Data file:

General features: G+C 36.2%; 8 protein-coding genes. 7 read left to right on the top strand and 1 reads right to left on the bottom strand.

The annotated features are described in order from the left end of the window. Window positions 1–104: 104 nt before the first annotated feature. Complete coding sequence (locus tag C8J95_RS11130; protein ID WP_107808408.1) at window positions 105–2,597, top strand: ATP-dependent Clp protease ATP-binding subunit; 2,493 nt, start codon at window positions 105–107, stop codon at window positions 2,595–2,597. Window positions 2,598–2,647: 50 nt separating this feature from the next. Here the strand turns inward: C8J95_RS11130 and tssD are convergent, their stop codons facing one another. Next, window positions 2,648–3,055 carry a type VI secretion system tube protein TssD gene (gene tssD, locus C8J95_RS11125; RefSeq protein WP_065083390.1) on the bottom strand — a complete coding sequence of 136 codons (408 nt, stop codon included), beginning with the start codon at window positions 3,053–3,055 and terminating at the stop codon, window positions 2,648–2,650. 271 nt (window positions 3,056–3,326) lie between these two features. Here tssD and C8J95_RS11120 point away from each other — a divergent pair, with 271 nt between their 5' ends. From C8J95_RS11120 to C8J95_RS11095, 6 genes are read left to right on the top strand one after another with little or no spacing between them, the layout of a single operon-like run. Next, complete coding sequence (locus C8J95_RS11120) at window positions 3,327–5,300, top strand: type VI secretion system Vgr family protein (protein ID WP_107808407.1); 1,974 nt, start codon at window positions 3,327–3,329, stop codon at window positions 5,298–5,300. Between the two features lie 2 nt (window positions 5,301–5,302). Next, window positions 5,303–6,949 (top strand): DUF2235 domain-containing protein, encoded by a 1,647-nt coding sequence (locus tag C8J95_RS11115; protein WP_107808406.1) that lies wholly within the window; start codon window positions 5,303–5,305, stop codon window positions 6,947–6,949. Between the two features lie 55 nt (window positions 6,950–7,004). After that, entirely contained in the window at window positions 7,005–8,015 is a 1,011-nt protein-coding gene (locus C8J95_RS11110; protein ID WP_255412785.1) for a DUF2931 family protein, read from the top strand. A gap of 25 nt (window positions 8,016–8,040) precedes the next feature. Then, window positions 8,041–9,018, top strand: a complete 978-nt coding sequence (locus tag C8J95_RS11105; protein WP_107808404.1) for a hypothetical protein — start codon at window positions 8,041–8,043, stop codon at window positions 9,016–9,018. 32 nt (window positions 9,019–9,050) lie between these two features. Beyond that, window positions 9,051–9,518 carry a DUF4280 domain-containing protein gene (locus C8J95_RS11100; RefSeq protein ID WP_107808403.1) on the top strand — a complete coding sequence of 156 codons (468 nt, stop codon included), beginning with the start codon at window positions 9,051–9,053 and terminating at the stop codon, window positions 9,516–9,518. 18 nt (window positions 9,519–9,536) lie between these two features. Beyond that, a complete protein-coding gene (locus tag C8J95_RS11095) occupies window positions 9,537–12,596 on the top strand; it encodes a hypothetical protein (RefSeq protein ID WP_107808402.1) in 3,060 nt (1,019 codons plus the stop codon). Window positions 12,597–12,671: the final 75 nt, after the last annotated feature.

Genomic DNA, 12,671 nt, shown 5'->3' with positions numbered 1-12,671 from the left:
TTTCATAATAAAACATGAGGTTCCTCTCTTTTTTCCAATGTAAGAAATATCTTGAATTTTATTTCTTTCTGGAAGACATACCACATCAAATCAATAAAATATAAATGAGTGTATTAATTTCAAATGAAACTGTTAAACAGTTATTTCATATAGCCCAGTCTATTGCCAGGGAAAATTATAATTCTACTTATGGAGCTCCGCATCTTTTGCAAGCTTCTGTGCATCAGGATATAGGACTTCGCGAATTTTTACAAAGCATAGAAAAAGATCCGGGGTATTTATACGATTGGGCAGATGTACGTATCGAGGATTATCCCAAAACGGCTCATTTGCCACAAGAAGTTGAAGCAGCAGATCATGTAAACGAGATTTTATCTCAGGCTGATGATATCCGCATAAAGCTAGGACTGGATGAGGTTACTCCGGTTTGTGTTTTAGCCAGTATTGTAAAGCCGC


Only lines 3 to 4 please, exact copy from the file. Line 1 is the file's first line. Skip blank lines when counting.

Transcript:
Genomic DNA, 12,671 nt, shown 5'->3' with positions numbered 1-12,671 from the left:
TTTCATAATAAAACATGAGGTTCCTCTCTTTTTTCCAATGTAAGAAATATCTTGAATTTTATTTCTTTCTGGAAGACATACCACATCAAATCAATAAAATATAAATGAGTGTATTAATTTCAAATGAAACTGTTAAACAGTTATTTCATATAGCCCAGTCTATTGCCAGGGAAAATTATAATTCTACTTATGGAGCTCCGCATCTTTTGCAAGCTTCTGTGCATCAGGATATAGGACTTCGCGAATTTTTACAAAGCATAGAAAAAGATCCGGGGTATTTATACGATTGGGCAGATGTACGTATCGAGGATTATCCCAAAACGGCTCATTTGCCACAAGAAGTTGAAGCAGCAGATCATGTAAACGAGATTTTATCTCAGGCTGATGATATCCGCATAAAGCTAGGACTGGATGAGGTTACTCCGGTTTGTGTTTTAGCCAGTATTGTAAAGCCGC